privacy, cybersecurity, law enforcement, infotainment, Honda, Nissan, hacking
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Cops Can Extract Data From 10,000 Different Car Models’ Infotainment Systems (Maria)

The author writes, “For anyone with a Honda or Nissan car, it was possible for a hacker with a laptop to unlock or start their vehicles, locate them and raid personal data stored inside, cybersecurity researchers warned on Wednesday. They could even honk the horn. The hack highlighted a weakness in modern vehicles’ internet-connected systems, in particular those that track vehicle use and location, while hooking up to drivers’ cellphones and sucking in user data. They’re the same technologies that are regularly being exploited by federal law enforcement agencies, with immigration and border cops investing more than ever before on tools that extract masses of data … from as many as 10,000 different car models. The latest vulnerability was due to a now-fixed flaw in the cars’ shared telematics system.”

75 Percent of Texas Voters Under Age 30 Skipped the Midterm Elections. But Why? (Reader Steve)

From The Houston Chronicle: “Young Texans voted in record numbers in 2018 — but four years later, with Democrat Beto O’Rourke at the top of the ticket again, participation among 18- to 29-year-olds fell flat. Just 25 percent of young people who were registered to vote cast a ballot this year. About 34 percent of the same group voted four years ago, while 51 percent of them did in the 2020 presidential election, according to a post-election report by Derek Ryan, an Austin-based GOP strategist and data analyst.”

Why America’s Railroads Refuse to Give Their Workers Paid Leave (Dana)

From Intelligencer: “Unlike nearly 80 percent of U.S. laborers, railroad employees are not currently guaranteed a single paid sick day. Rather, if such workers wish to recuperate from an illness or make time to see a doctor about a nagging complaint, they need to use vacation time, which must be requested days in advance. In other words, if a worker wants to take time off to recover from the flu, they need to notify their employer of this days before actually catching the virus. Given that workers’ contracts do not include paid psychic benefits, this is a tall order.”

Sam Bankman-Fried Doesn’t Read. That Tells Us Everything. (Russ)

The author writes, “Amid all the bombshell revelations about fallen crypto king Sam Bankman-Fried, a seemingly trivial bit of information might tell us everything we need to know: He doesn’t read books. If you’re anticipating a caveat or qualifier, you’re as out of luck as the FTX investors whose money SBF allegedly lost. ‘I’m addicted to reading,’ a journalist said to the erstwhile multibillionaire in a recently resurfaced interview. ‘Oh, yeah?’ SBF replied. ‘I would never read a book.’ Now, there are plenty of people who don’t read. This does not indicate that they are likely to end up accused of having robbed thousands of others of their fortunes in a speculative adventure that is part financial experiment, part Ponzi scheme. … The thing is, the reason counts. Behold, then, SBF’s reason: ‘I don’t want to say no book is ever worth reading, but I actually do believe something pretty close to that. … If you wrote a book, you f—ed up, and it should have been a six-paragraph blog post.’”

Britain Opened the Door to Online Gambling. Now It’s Living With the Consequences (Reader Andrew)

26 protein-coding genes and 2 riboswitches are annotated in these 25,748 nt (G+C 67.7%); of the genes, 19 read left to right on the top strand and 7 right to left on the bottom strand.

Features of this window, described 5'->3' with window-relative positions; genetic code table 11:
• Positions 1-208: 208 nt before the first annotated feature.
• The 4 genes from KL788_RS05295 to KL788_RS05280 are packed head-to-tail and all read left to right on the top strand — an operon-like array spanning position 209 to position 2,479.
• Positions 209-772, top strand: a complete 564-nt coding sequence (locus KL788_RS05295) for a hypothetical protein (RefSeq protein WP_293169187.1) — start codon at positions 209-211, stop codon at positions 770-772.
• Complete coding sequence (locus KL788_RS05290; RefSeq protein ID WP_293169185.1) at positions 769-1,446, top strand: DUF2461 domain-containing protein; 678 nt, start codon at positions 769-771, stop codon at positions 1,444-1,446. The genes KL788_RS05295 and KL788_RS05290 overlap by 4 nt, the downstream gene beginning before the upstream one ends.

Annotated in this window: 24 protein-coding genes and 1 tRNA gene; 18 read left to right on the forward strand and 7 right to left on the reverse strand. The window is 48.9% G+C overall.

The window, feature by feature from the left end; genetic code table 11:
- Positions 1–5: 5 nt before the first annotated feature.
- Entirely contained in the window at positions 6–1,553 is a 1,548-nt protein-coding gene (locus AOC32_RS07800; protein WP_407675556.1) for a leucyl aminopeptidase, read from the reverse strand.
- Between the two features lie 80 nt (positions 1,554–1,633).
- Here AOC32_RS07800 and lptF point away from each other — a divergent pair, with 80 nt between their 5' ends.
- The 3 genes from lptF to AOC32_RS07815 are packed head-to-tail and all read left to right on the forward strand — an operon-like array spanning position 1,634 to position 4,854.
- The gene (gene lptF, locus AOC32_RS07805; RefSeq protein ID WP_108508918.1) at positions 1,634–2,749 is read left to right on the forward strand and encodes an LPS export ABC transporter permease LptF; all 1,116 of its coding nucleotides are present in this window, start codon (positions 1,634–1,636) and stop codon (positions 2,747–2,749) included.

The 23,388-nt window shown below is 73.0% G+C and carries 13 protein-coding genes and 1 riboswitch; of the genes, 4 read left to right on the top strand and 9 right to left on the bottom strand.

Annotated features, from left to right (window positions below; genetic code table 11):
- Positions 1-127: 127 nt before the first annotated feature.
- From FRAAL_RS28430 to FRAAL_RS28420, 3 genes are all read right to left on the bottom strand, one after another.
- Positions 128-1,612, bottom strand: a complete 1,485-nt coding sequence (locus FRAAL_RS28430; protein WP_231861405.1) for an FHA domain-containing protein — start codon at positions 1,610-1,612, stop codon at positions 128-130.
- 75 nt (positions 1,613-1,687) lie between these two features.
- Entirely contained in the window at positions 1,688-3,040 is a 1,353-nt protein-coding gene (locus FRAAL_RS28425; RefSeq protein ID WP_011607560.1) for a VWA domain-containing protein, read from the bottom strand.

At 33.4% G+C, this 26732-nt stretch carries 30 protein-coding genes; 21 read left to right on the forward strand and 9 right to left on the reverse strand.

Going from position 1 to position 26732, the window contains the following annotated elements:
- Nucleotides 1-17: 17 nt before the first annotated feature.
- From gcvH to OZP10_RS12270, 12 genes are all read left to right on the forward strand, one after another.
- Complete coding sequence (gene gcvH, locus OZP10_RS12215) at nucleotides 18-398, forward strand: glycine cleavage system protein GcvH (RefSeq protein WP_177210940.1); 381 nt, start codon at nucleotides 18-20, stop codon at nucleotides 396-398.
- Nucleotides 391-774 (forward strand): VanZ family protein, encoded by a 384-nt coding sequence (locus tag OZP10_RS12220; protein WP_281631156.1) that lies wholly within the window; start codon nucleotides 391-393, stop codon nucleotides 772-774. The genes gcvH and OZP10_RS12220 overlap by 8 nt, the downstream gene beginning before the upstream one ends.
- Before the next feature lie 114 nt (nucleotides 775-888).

From Bloomberg: “On an August morning in 2016, Stewart Kenny, the co-founder of Paddy Power, was struggling to keep his emotions in check as he took his seat around the firm’s board table at its Dublin headquarters. The company he helped set up 28 years earlier had recently finalized a £7 billion ($8.4 billion) merger, making it one of the world’s biggest gambling companies. Paddy Power had led the transformation of the betting industry … into a digital wonderland where anyone with a smartphone could access a maze of blackjack tables, flashing slot machines, and virtual horse races. All the would-be bettors, or punters, across Britain now had a casino in their pocket, and with a flick of the finger they could win — or, more likely, lose — thousands of pounds on a single spin of a virtual roulette wheel. In just three years, the total amount lost in the UK online casino market had gone from £27 million to £2.66 billion.”

Deadly Bird Flu Outbreak Is the Worst in US History (Sean)

The author writes, “An ongoing outbreak of a deadly strain of bird flu has now killed more birds than any past flare-up in U.S. history. The virus, known as highly pathogenic avian influenza, has led to the deaths of 50.54 million domestic birds in the country this year, according to Agriculture Department data reported by Reuters. … That figure represents birds like chickens, ducks and turkeys from commercial poultry farms, backyard flocks and facilities such as petting zoos. The count surpasses the previous record of 50.5 million dead birds from a 2015 outbreak.”

Meteorite That Recently Fell in Somalia Turns Out to Contain Two Minerals Never Before Seen on Earth (Mili)

The author writes, “A giant meteorite that fell in Somalia in 2020 contains at least two minerals that have never before been seen on our planet. The minerals have been identified by researchers at the University of Alberta, according to a press release. Tons of space material enters the Earth’s atmosphere every day but very few actually survive the journey through the atmosphere and hit the ground. Instead, they tend to burn up instantly from the outside in, as friction with the atmosphere causes them to ablate. For this reason, few large meteorites reach the planet’s surface, and the one that fell near the town of El Ali in Somalia is definitely an exception. The celestial piece of rock weighs a massive 16.5 tons (15 tonnes), making it the ninth-largest meteorite ever found.”

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